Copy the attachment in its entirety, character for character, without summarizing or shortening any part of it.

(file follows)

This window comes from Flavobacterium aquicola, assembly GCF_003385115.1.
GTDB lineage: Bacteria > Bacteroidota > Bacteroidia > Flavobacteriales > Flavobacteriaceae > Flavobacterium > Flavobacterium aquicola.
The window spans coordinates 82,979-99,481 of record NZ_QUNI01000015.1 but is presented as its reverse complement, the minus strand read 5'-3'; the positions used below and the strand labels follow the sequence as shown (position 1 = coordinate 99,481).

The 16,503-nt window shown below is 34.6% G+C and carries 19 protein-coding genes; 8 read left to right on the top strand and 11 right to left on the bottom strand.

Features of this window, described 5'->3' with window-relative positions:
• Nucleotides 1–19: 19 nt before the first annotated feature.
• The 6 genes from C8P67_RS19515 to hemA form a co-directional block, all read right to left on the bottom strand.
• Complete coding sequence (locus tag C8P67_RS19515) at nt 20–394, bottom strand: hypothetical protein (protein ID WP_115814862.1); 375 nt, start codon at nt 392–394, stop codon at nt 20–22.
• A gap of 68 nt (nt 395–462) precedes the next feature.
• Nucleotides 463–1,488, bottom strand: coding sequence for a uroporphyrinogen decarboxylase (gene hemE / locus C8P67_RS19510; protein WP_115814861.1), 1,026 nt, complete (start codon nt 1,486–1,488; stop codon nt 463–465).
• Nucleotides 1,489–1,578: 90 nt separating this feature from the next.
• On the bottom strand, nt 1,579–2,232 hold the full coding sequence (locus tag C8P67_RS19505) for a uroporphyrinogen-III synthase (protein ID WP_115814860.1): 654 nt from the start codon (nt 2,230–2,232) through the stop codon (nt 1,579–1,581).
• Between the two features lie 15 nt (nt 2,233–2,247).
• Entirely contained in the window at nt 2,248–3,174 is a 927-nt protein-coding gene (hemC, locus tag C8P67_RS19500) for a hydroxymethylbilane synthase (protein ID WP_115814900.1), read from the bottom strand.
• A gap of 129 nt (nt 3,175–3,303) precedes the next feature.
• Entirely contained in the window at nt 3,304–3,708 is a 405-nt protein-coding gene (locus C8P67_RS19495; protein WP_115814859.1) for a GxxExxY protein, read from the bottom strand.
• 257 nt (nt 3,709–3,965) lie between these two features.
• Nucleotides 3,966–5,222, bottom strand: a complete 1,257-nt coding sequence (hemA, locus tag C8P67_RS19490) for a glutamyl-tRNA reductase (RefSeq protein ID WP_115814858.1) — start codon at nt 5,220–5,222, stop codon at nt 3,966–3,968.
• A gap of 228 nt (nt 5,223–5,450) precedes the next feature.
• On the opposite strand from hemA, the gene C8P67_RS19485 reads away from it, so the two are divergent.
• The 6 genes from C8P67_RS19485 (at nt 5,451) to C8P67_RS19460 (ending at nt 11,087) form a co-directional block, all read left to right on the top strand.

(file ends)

This window comes from Flavobacterium aquicola, assembly GCF_003385115.1.
GTDB lineage: Bacteria > Bacteroidota > Bacteroidia > Flavobacteriales > Flavobacteriaceae > Flavobacterium > Flavobacterium aquicola.
The window spans coordinates 82,979-99,481 of record NZ_QUNI01000015.1 but is presented as its reverse complement, the minus strand read 5'-3'; the positions used below and the strand labels follow the sequence as shown (position 1 = coordinate 99,481).

The 16,503-nt window shown below is 34.6% G+C and carries 19 protein-coding genes; 8 read left to right on the top strand and 11 right to left on the bottom strand.

Features of this window, described 5'->3' with window-relative positions:
• Nucleotides 1–19: 19 nt before the first annotated feature.
• The 6 genes from C8P67_RS19515 to hemA form a co-directional block, all read right to left on the bottom strand.
• Complete coding sequence (locus tag C8P67_RS19515) at nt 20–394, bottom strand: hypothetical protein (protein ID WP_115814862.1); 375 nt, start codon at nt 392–394, stop codon at nt 20–22.
• A gap of 68 nt (nt 395–462) precedes the next feature.
• Nucleotides 463–1,488, bottom strand: coding sequence for a uroporphyrinogen decarboxylase (gene hemE / locus C8P67_RS19510; protein WP_115814861.1), 1,026 nt, complete (start codon nt 1,486–1,488; stop codon nt 463–465).
• Nucleotides 1,489–1,578: 90 nt separating this feature from the next.
• On the bottom strand, nt 1,579–2,232 hold the full coding sequence (locus tag C8P67_RS19505) for a uroporphyrinogen-III synthase (protein ID WP_115814860.1): 654 nt from the start codon (nt 2,230–2,232) through the stop codon (nt 1,579–1,581).
• Between the two features lie 15 nt (nt 2,233–2,247).
• Entirely contained in the window at nt 2,248–3,174 is a 927-nt protein-coding gene (hemC, locus tag C8P67_RS19500) for a hydroxymethylbilane synthase (protein ID WP_115814900.1), read from the bottom strand.
• A gap of 129 nt (nt 3,175–3,303) precedes the next feature.
• Entirely contained in the window at nt 3,304–3,708 is a 405-nt protein-coding gene (locus C8P67_RS19495; protein WP_115814859.1) for a GxxExxY protein, read from the bottom strand.
• 257 nt (nt 3,709–3,965) lie between these two features.
• Nucleotides 3,966–5,222, bottom strand: a complete 1,257-nt coding sequence (hemA, locus tag C8P67_RS19490) for a glutamyl-tRNA reductase (RefSeq protein ID WP_115814858.1) — start codon at nt 5,220–5,222, stop codon at nt 3,966–3,968.
• A gap of 228 nt (nt 5,223–5,450) precedes the next feature.
• On the opposite strand from hemA, the gene C8P67_RS19485 reads away from it, so the two are divergent.
• The 6 genes from C8P67_RS19485 (at nt 5,451) to C8P67_RS19460 (ending at nt 11,087) form a co-directional block, all read left to right on the top strand.